Spring cleaning


Six ways to strengthen your company’s employee handbook

Employers should beware of potential promises made by superfluous language. Unnecessary purpose statements, rigid progressive discipline steps, and unrealistic commitments to provide training or a mutually enjoyable work environment should be avoided.

In addition to equal employment opportunity, harassment, discrimination, and retaliation should be addressed. Many employers imprudently limit their harassment policies to sexual harassment only. However, harassment policies should include prohibitions of harassment based on any protected category. The protected categories should be updated and also include sexual orientation, genetic information, and other state-specific categories.

A clear complaint procedure should be included in the policy that allows for multiple reporting avenues. For example, an employee should be able to go to their supervisor, HR, the owner, or call an anonymous hotline with complaints.

Similarly, employers should consider adding a separate policy to address bullying. Numerous states have passed workplace anti-bullying legislation.

Many employers have learned that including an at-will policy in the handbook (where allowed by law) reinforces the principle that employment may be terminated at any time for any lawful reason. Likewise, atwill policies should clarify that the handbook is not a contract, and employers may revise policies at their own discretion without prior notice.

Some employers have a progressive discipline policy that leads from verbal coaching to written warning to suspension to termination. Ensure your progressive disciplinary process is permissive but doesn’t bind you to any particular course of action. Your policy should lay out these possibilities, while making it clear management reserves the right to skip any steps of the progressive discipline process and employees remain at-will at all times. As an employer, make sure you treat your employees fairly and as consistently as possible when meting out discipline.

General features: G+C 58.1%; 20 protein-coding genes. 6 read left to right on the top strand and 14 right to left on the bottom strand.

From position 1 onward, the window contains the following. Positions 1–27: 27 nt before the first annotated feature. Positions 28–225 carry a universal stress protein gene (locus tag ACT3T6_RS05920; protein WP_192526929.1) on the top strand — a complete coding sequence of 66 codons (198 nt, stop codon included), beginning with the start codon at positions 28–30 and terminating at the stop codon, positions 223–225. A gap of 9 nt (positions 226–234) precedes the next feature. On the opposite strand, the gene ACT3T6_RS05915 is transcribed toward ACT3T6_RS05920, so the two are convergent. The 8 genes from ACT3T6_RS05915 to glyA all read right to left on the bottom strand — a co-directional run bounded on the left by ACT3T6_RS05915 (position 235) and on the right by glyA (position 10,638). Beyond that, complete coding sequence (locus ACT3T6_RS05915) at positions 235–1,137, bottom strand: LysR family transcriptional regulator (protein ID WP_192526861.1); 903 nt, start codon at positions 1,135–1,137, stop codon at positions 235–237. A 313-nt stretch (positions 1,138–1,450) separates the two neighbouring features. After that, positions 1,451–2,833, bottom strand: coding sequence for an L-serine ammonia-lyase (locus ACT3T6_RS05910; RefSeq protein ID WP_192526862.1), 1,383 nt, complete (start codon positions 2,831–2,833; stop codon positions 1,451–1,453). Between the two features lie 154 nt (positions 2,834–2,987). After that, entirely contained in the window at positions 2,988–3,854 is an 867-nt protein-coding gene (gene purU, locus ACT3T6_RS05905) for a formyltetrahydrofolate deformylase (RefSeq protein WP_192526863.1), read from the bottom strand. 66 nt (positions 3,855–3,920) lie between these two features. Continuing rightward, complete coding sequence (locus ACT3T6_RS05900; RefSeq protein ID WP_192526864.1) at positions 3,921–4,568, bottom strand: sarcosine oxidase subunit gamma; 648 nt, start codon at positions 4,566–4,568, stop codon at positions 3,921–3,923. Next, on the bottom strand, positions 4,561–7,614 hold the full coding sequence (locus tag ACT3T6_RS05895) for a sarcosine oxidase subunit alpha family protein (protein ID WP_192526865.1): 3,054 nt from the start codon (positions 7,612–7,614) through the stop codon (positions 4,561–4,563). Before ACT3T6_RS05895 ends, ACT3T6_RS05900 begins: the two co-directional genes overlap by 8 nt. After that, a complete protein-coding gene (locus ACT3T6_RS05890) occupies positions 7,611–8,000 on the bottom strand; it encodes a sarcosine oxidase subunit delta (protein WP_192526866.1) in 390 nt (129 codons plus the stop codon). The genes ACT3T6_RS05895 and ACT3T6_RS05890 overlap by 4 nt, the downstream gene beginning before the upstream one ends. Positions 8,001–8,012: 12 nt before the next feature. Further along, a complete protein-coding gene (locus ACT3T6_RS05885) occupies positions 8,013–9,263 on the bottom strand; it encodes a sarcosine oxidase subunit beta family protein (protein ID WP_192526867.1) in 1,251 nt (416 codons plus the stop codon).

Due to unrelenting litigation under the Fair Labor Standards Act, timekeeping and overtime policies should specifically prohibit employees from working off the clock. Employees should be disciplined but still paid if they violate the policy and work off the clock. Especially in the hotel setting, when non-exempt employees may live on site and work at odd hours, they must be told repeatedly that all hours must be reported and tracked, even a 10-minute run to the front desk to check on a work-related issue. Policies should explain it’s the employee’s responsibility to report pay errors and how to do so.

A related consideration is a policy that addresses employees’ use of their own electronic devices – laptops, smartphones, and tablets – for work purposes. Policies should be crafted to address concerns regarding privacy, protection of confidential information, and working off the clock.

Employee acknowledgements evidence that employees have received the handbook and should be obtained each time the handbook is updated. The acknowledgement can be utilized to reiterate the at-will policy (again, where allowed by law) and shift responsibility to the employees to raise any questions or concerns about the handbook or company policy. Also note that violations of any company policy, even one not identified in the handbook, can lead to discipline, up to and including termination.

With the COVID pandemic in full swing, reviewing and revising sick leave and PTO policies is crucial. The policy should state when the employer will require medical documentation to support leave, how many absences may lead to termination, how to alert management when an employee will be late or absent, how PTO is accrued, etc. If an employer offers special COVID-related leave, that can be included in the handbook, as well.

Dedicating the time and resources to reviewing policies on an annual basis is well worth the investment. Handbooks that require a complete overhaul may be best handled by legal counsel so you can ensure you’re complying with local, state, and federal laws.

deepa n. subramanian

Deepa N. Subramanian, Esq., is a shareholder with Ogletree Deakins in the firm’s Atlanta office. She represents employers in all aspects of employment law, including employment litigation and counseling, and she advises and defends clients in federal and state employment-related lawsuits, including actions alleging discrimination, harassment, retaliation, violations of wage and hour law, and breach of contract.


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